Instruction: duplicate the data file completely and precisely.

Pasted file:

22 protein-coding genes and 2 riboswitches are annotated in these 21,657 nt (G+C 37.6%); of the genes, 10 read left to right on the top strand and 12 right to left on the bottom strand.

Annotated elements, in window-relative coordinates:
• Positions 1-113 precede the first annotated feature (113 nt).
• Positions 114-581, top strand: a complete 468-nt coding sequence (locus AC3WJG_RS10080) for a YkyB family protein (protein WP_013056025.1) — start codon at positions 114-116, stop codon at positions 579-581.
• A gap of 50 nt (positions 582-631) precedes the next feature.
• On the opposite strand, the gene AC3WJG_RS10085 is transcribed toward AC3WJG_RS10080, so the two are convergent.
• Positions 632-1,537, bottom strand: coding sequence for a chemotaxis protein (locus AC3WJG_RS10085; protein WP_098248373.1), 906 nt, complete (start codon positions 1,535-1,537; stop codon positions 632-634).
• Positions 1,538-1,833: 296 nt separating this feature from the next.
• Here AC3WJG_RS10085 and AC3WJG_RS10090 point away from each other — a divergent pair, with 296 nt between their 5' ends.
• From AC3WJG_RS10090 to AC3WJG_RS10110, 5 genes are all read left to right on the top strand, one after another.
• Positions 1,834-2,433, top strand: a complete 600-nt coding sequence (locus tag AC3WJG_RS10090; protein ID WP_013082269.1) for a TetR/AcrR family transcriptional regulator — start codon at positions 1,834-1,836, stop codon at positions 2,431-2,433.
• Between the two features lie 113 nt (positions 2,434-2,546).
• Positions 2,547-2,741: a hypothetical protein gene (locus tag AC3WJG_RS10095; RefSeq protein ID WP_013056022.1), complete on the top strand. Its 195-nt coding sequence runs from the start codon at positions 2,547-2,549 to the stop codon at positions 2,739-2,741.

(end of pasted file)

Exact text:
22 protein-coding genes and 2 riboswitches are annotated in these 21,657 nt (G+C 37.6%); of the genes, 10 read left to right on the top strand and 12 right to left on the bottom strand.

Annotated elements, in window-relative coordinates:
• Positions 1-113 precede the first annotated feature (113 nt).
• Positions 114-581, top strand: a complete 468-nt coding sequence (locus AC3WJG_RS10080) for a YkyB family protein (protein WP_013056025.1) — start codon at positions 114-116, stop codon at positions 579-581.
• A gap of 50 nt (positions 582-631) precedes the next feature.
• On the opposite strand, the gene AC3WJG_RS10085 is transcribed toward AC3WJG_RS10080, so the two are convergent.
• Positions 632-1,537, bottom strand: coding sequence for a chemotaxis protein (locus AC3WJG_RS10085; protein WP_098248373.1), 906 nt, complete (start codon positions 1,535-1,537; stop codon positions 632-634).
• Positions 1,538-1,833: 296 nt separating this feature from the next.
• Here AC3WJG_RS10085 and AC3WJG_RS10090 point away from each other — a divergent pair, with 296 nt between their 5' ends.
• From AC3WJG_RS10090 to AC3WJG_RS10110, 5 genes are all read left to right on the top strand, one after another.
• Positions 1,834-2,433, top strand: a complete 600-nt coding sequence (locus tag AC3WJG_RS10090; protein ID WP_013082269.1) for a TetR/AcrR family transcriptional regulator — start codon at positions 1,834-1,836, stop codon at positions 2,431-2,433.
• Between the two features lie 113 nt (positions 2,434-2,546).
• Positions 2,547-2,741: a hypothetical protein gene (locus tag AC3WJG_RS10095; RefSeq protein ID WP_013056022.1), complete on the top strand. Its 195-nt coding sequence runs from the start codon at positions 2,547-2,549 to the stop codon at positions 2,739-2,741.